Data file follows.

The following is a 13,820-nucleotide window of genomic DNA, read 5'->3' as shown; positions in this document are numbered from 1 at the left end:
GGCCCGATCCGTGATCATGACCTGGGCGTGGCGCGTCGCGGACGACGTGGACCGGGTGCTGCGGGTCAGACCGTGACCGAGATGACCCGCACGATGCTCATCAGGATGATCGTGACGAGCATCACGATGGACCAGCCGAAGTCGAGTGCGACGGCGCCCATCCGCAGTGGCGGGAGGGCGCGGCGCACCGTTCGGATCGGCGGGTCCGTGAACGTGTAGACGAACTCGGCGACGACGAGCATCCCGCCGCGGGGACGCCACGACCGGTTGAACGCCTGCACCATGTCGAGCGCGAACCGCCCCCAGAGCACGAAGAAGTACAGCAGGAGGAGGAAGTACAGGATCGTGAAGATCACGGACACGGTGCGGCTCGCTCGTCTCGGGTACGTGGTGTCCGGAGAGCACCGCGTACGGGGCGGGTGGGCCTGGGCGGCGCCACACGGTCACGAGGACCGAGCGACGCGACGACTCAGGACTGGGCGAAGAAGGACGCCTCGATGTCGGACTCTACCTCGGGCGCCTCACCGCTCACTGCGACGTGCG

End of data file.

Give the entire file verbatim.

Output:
The following is a 13,820-nucleotide window of genomic DNA, read 5'->3' as shown; positions in this document are numbered from 1 at the left end:
GGCCCGATCCGTGATCATGACCTGGGCGTGGCGCGTCGCGGACGACGTGGACCGGGTGCTGCGGGTCAGACCGTGACCGAGATGACCCGCACGATGCTCATCAGGATGATCGTGACGAGCATCACGATGGACCAGCCGAAGTCGAGTGCGACGGCGCCCATCCGCAGTGGCGGGAGGGCGCGGCGCACCGTTCGGATCGGCGGGTCCGTGAACGTGTAGACGAACTCGGCGACGACGAGCATCCCGCCGCGGGGACGCCACGACCGGTTGAACGCCTGCACCATGTCGAGCGCGAACCGCCCCCAGAGCACGAAGAAGTACAGCAGGAGGAGGAAGTACAGGATCGTGAAGATCACGGACACGGTGCGGCTCGCTCGTCTCGGGTACGTGGTGTCCGGAGAGCACCGCGTACGGGGCGGGTGGGCCTGGGCGGCGCCACACGGTCACGAGGACCGAGCGACGCGACGACTCAGGACTGGGCGAAGAAGGACGCCTCGATGTCGGACTCTACCTCGGGCGCCTCACCGCTCACTGCGACGTGCG